The only thing that makes build happen is the polling scheduled every 5 minutes (as workaround) checking for branch changes.

            Should I use something differently to get multibranch jobs triggered ?

            Show
            josesa Jose Sa added a comment - I'm using this trigger in multi-branch but seems to be ignored: triggers { gerrit( serverName: 'server-name' , gerritProjects: [[ compareType: 'PLAIN' , pattern: '_REPO_' , branches: [[ compareType: 'ANT' , pattern: 'refs/heads/*' ]], filePaths: [[ compareType: 'ANT' , pattern: "_MODULE_/**" ]], disableStrictForbiddenFileVerification: false ]], triggerOnEvents: [ refUpdated() ] ) } The only thing that makes build happen is the polling scheduled every 5 minutes (as workaround) checking for branch changes. Should I use something differently to get multibranch jobs triggered ?
            Hide
            munkyboy Mike added a comment -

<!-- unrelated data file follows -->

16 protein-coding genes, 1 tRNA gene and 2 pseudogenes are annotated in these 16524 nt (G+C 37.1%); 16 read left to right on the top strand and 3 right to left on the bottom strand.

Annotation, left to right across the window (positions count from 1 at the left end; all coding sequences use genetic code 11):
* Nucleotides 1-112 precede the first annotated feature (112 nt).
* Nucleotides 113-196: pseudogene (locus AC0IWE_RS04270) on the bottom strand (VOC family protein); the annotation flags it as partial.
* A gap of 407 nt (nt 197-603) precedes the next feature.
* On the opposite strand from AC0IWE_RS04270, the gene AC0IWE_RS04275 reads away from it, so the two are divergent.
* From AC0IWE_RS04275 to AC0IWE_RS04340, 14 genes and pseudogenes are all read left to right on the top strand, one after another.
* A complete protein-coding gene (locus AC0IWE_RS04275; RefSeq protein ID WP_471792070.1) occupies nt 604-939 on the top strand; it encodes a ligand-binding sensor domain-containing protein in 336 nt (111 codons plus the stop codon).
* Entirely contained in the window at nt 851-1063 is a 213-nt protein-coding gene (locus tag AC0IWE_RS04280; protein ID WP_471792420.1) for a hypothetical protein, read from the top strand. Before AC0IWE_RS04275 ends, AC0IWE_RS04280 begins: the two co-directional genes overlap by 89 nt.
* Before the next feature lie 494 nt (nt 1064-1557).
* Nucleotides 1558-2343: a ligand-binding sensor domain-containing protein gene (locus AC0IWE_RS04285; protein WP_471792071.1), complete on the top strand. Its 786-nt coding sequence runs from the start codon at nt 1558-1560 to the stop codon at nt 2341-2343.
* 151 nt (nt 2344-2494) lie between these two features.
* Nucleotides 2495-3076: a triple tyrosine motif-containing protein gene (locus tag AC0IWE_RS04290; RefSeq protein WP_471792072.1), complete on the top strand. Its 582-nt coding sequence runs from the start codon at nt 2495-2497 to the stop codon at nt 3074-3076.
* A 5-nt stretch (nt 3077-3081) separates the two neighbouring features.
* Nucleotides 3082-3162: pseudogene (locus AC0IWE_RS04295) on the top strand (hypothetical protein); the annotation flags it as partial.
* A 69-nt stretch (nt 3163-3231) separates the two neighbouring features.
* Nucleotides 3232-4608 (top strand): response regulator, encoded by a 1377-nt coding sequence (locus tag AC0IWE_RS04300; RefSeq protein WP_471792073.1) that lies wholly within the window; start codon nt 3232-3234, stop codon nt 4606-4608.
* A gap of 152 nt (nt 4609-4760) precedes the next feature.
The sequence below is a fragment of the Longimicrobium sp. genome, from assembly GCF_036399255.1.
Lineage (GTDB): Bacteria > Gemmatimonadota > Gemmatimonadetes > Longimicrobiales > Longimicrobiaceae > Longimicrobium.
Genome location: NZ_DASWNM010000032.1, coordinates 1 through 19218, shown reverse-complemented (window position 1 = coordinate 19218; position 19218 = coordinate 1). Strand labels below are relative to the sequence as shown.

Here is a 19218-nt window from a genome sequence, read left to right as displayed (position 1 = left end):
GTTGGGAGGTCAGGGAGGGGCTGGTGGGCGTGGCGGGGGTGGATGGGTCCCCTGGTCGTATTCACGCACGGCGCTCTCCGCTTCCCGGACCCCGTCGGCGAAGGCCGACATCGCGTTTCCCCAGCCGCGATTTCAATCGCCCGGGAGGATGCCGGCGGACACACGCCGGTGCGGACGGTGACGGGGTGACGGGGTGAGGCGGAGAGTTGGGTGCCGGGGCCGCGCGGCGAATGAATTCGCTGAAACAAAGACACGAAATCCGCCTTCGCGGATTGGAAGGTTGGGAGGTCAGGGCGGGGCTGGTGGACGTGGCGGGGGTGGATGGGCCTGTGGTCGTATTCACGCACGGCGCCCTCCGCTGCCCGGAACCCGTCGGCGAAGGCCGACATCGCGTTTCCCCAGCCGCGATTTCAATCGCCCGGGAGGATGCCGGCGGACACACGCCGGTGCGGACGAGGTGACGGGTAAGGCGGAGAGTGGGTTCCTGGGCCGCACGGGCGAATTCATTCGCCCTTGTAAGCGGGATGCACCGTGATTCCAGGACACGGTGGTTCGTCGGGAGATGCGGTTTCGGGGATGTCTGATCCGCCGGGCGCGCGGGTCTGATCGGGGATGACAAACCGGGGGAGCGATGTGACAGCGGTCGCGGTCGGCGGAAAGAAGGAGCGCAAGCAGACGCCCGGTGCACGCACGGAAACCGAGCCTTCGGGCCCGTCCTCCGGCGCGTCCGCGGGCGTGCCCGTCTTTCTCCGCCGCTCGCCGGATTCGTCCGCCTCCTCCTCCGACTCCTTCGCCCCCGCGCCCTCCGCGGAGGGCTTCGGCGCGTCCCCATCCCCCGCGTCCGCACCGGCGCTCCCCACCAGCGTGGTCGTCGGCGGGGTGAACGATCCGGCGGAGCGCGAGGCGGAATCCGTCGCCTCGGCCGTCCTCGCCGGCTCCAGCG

Austin Phillips
            thanks for your solution! It's not multi-branch but it is working well for me.

            Show
            munkyboy Mike added a comment - Austin Phillips thanks for your solution! It's not multi-branch but it is working well for me.

              People

              Assignee:
              lucamilanesio Luca Domenico Milanesio
              Reporter:
              mkasberg Mike Kasberg
              Votes:
              47 Vote for this issue
              Watchers:
              56 Start watching this issue

                Dates

                Created:
                Updated: